King County to Residents: Dam…
Most of us don’t know diddly about the Green River but it’s time for a crash course. You’re not alone in your ignorance; it didn’t become relevant for me until it became my neighbor about 6 years ago. On foot, it’s 5 minutes- 2 by car. It’s one of my favorite places to walk. It also feeds ponds and small lakes all around this area. In heavy rains, the waters rise and the majesty turns ominous.
All told the river is 65 miles long and has one of the most historically informative wiki pages I’ve ever read.
Auburn, Kent, Tukwila and Renton all have valleys which run north to south, just like the river. If you’re not in Skyway or the Highlands, you’re in the valley. If you’re not on East Hill or on the Des Moines side, you’re in the valley…with the river. These areas already flood in heavy rains without the river in play.
The reason folks know a potentially catastrophic flood is coming, is because there is a problem with the Howard Hanson Dam, which sits on the river about 20 miles east of Auburn. From the dam website:
The Army Corps of Engineers has notified the City of Auburn of a situation at the Howard Hanson Dam which may require the release of more water than usual during extreme rain events.
Sidebar- whenever I hear or see the words “Army Corps of Engineers”, sirens, alarms, bells and whistles go off in my head, post Katrina. The ACoE owns and operates the HHD.
The “situation” is 2 fold- First, the dam and critical areas around the damn have suffered damage over the years that has gone without repair (oh, we’ll get to that in a second).
Next, there is seepage; water is getting through around the dam. Think about that for a second. Again, Katrina. The heavier the rain, the more water behind the dam, the more water seeps through- simply can’t have that. It’s too much pressure. To alleviate that pressure, the plan is to lower the water level in the reservoir ahead of the rainy season and release more water than usual during heavy rains. The priority here is the integrity of the dam, period. To protect it, the ACoE has decided it’s best to induce a flood. Brilliant!
Why haven’t regular repairs done? Again from the website:
Due to the complex nature of water management and flood control, there are many state and federal regulations currently in place that prohibit local jurisdictions from addressing some of the immediate concerns on the Green River.
Issues surround the ability of local jurisdictions to remove debris from the river, dredging and shoring up levees. In order to do any of these activities, there is an extensive review and permitting process that must take place that often take months or years to complete.
The Army Corps of Engineers is currently seeking funding for the necessary repairs at the Howard Hanson Dam. At this point, there appears to be little funding for these repairs. If you would like to write your elected officials regarding the issues of funding and regulation, you can find your legislator here.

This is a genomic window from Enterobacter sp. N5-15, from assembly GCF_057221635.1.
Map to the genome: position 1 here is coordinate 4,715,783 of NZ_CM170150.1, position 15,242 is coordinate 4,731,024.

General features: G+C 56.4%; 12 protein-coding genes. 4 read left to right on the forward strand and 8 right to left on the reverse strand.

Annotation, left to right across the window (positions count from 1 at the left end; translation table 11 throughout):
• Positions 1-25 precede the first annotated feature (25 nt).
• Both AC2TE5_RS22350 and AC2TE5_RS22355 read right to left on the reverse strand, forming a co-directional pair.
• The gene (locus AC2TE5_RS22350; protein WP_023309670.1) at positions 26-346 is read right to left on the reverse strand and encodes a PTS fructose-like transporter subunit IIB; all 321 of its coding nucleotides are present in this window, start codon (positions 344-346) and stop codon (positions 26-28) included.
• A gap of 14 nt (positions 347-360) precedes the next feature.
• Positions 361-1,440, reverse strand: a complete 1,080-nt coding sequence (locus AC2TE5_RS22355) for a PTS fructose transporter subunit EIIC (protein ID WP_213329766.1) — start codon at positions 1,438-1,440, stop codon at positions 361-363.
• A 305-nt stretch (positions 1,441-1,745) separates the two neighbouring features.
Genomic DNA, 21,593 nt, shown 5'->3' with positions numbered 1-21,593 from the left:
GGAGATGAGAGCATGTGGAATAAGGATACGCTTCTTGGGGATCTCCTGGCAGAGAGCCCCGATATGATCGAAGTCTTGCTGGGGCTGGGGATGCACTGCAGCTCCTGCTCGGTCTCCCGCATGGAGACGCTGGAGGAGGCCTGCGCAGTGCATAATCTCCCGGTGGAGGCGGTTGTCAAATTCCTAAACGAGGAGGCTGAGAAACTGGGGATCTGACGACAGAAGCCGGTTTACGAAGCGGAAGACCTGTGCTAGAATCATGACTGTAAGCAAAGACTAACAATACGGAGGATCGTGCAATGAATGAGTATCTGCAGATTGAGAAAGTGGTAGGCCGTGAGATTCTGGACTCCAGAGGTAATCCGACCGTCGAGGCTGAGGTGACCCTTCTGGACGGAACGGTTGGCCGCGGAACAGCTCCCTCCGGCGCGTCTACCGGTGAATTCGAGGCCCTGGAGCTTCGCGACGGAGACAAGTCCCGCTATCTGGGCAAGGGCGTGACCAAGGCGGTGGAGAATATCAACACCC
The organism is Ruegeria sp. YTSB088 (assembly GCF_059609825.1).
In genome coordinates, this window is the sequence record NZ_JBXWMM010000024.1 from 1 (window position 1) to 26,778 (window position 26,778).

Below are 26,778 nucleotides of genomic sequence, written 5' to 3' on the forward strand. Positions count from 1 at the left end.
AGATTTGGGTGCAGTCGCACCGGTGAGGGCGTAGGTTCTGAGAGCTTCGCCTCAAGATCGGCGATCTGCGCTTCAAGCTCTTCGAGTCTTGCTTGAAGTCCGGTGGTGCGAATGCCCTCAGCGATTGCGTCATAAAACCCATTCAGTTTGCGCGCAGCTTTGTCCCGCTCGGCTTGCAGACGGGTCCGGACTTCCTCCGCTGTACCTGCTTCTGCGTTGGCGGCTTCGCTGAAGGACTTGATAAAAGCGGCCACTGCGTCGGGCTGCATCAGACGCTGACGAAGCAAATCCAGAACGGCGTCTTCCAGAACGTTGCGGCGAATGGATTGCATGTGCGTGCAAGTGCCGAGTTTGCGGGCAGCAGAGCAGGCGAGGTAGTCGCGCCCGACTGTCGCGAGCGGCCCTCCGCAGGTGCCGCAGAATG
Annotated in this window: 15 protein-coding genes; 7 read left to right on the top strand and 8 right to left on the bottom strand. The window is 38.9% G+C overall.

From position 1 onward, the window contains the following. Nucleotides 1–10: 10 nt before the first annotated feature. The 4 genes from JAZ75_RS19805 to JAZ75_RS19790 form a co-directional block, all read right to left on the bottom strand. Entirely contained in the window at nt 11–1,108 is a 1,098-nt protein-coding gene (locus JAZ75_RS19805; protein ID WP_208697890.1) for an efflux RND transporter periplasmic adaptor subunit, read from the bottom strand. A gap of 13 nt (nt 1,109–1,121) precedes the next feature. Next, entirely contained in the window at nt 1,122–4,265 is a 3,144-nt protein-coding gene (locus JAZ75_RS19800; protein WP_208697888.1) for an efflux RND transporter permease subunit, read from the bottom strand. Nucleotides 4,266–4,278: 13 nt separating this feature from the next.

Translation: If the water doesn’t kill you, the red tape will- and don’t blame us, blame the government.
Who is responsible for making sure we don’t all drown?
The King County Flood Control District was established in April, 2007 by ordinance 15728 of the Metropolitan King County Council to protect public health and safety, regional economic centers, public and private properties and transportation corridors. The newly created district will be instrumental in addressing the backlog of maintenance and repairs to levees and revetments, acquiring repetitive loss properties and other at-risk floodplain properties, and improving countywide flood warning and flood prediction capacity.
What has this oversight entity done for King County residents? They sent a flier to 150k homes and businesses urging folks to make sure that flood protection is a part of their insurance plan- well, at least I think they did, I never got anything in the mail. They’ve sent a flier (perhaps) and they’ve had meetings. County Council is “considering” a door-to-door effort to inform residents of the situation…considering.
Then this little nibble in the news today:
King County Executive Kurt Triplett will ask the County Council for $10 million to $35 million to protect and possibly evacuate jail inmates, courts, animal shelter and county offices in the flood-prone Green River valley.
Some offices, including election headquarters on Southwest Grady Way in Renton, may be permanently moved to a new location.
That means the river is expected to flood for miles. Not a few blocks. Miles.
Hat tip to Executive Triplet- he is working with local and federal government to get a disaster declared now, so that money and resources aren’t delayed once the flooding hits.
It’s another signal that this is going to be bad. How much water are we talking? Could be 4-10 feet. Could be 15-20 or more. Unfortunately no one can predict how much it’s going to rain here this year. The more rain, the worse the flooding.
It is not an exaggeration to say the impending flood could be as disastrous for the aforementioned areas as Katrina was for New Orleans and the Gulf Coast. We are looking at potentially billions of dollars of damage to homes and a hit against the local economy that could hit 50 million a day during the recovery effort. As if economic times weren’t hard enough…
We need more than a few tips on homeowners insurance- we need a plan.
That’s what I want to hear next week at King County’s public meeting.
Green River flood safety:
Public information meeting
Wednesday, September 9, 2009
6:00 – 6:30 p.m. Open House
6:30 – 8:00 p.m. Presentation
8:00 – 8:30 p.m. Q & A Session
Green River Community College Main Campus
Lindbloom Student Center – Cascade Room
12401 SE 320th Street
Auburn, WA 98092